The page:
1-5 of 5 results  for:

  • Art History and Theory x
Clear all

Article

Ita Heinze-Greenberg

German architect, teacher and writer, active in Palestine . He studied architecture (1895–1901) at the Technische Hochschule, Charlottenburg, Berlin, spending one summer term at the Technische Hochschule, Munich. His student works revealed exceptional skill as a draughtsman and he won the Schinkel Medal (...

Article

Evelyn M. Cohen

?Portuguese writer of Jewish origin. A treatise on the preparation of colours and gold for use in manuscript illumination (Parma, Bib. Palatina, MS. De Rossi 945) has been attributed to him (for a contrary opinion see Metzger); it is the only extant book of this kind apparently written by a Jew. The Portuguese text is written in Hebrew characters. An ornate signature of Abraham ibn Hayyim appears on fol. 20...

Article

Herbert Kessler

Israeli art historian of Jewish art. Educated first at the Hebrew University of Jerusalem, he moved to London and earned an MA in art history at the Courtauld Institute (1959) and a PhD at the Warburg Institute (1962). Returning to Jerusalem, Narkiss rose steadily through the ranks from ...

Article

Noémie Goldman and Kim Oosterlinck

Term for the return of lost or looted cultural objects to their country of origin, former owners, or their heirs. The loss of the object may happen in a variety of contexts (armed conflicts, war, colonialism, imperialism, or genocide), and the nature of the looted cultural objects may also vary, ranging from artworks, such as paintings and sculptures, to human remains, books, manuscripts, and religious artefacts. An essential part of the process of restitution is the seemingly unavoidable conflict around the transfer of the objects in question from the current to the former owners. Ownership disputes of this nature raise legal, ethical, and diplomatic issues. The heightened tensions in the process arise because the looting of cultural objects challenges, if not breaks down, relationships between peoples, territories, cultures, and heritages....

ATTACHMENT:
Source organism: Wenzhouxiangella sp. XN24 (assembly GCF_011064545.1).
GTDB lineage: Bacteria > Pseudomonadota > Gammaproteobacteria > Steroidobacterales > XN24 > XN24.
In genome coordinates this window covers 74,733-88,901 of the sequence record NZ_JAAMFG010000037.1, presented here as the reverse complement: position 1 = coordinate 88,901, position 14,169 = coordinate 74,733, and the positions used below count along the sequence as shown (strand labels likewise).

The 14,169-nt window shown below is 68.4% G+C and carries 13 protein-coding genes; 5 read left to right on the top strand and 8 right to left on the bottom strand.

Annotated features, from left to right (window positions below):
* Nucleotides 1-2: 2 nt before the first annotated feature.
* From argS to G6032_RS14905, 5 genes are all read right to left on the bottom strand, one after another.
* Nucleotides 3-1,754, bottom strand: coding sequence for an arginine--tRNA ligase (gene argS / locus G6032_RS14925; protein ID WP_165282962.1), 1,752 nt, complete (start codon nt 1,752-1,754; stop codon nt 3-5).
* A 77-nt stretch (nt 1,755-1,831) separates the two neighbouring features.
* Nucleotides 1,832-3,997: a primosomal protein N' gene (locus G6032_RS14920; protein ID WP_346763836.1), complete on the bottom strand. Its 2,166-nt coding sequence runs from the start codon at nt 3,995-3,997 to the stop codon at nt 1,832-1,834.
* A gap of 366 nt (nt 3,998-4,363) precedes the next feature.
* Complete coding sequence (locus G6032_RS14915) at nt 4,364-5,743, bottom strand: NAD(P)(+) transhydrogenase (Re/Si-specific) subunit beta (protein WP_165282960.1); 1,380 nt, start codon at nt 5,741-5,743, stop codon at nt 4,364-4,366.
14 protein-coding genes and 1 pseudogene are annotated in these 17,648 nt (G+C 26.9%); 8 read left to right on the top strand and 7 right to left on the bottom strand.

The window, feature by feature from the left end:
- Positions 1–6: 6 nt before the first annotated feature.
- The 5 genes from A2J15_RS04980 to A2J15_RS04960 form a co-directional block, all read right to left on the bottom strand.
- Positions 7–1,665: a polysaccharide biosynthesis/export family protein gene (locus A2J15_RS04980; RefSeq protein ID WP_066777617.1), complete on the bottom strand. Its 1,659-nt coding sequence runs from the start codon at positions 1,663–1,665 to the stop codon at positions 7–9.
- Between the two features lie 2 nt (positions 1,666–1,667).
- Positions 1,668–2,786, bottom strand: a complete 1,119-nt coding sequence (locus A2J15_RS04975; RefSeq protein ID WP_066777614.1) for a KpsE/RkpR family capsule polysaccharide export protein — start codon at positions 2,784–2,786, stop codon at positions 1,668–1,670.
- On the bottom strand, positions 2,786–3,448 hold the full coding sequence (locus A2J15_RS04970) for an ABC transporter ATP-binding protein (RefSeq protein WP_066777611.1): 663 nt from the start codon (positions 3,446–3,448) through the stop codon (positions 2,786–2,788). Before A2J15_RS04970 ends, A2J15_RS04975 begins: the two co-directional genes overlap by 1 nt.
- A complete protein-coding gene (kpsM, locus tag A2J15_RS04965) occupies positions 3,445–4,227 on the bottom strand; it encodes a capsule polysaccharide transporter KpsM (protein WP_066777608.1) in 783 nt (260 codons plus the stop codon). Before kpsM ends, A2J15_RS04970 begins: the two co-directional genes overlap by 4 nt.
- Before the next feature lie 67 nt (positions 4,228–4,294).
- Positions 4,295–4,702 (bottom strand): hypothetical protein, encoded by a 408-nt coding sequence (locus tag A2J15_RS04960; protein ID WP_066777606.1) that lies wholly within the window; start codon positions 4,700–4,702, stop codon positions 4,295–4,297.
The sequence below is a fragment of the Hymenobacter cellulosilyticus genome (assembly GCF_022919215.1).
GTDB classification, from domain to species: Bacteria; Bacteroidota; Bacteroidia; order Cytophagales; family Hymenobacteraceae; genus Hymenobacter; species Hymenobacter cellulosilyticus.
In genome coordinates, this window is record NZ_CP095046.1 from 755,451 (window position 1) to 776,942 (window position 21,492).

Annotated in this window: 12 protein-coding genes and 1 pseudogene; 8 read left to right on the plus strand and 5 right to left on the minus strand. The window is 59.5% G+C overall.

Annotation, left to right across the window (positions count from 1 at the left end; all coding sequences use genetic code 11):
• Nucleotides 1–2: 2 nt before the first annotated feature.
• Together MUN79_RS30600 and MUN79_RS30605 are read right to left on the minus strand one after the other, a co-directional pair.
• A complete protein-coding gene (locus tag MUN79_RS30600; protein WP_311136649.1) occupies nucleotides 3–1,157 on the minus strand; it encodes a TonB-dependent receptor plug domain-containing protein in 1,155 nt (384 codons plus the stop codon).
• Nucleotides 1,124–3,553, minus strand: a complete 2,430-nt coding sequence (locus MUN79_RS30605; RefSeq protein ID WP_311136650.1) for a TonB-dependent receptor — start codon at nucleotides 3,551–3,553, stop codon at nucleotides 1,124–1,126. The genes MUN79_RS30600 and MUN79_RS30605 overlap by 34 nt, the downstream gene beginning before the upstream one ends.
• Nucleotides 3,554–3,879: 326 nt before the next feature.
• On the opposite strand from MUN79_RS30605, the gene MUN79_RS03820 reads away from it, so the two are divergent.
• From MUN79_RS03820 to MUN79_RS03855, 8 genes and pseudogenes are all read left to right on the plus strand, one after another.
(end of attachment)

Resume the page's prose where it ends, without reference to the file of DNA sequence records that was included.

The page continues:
Article

Elisheva Revel-Neher

Art historian and scholar of Jewish and Christian art, active in France. Known as the ‘grande dame’ of Jewish art, Sed-Rajna came to Paris in 1948. She became Director of the Hebraic Section of the Institut de Recherche et d’Histoire des Textes at the Centre national de la recherche scientifique (CNRS) and then taught at the Ecole Pratique des Hautes Etudes and at the Institut d’Etudes Juives of the Université Libre in Brussels. In ...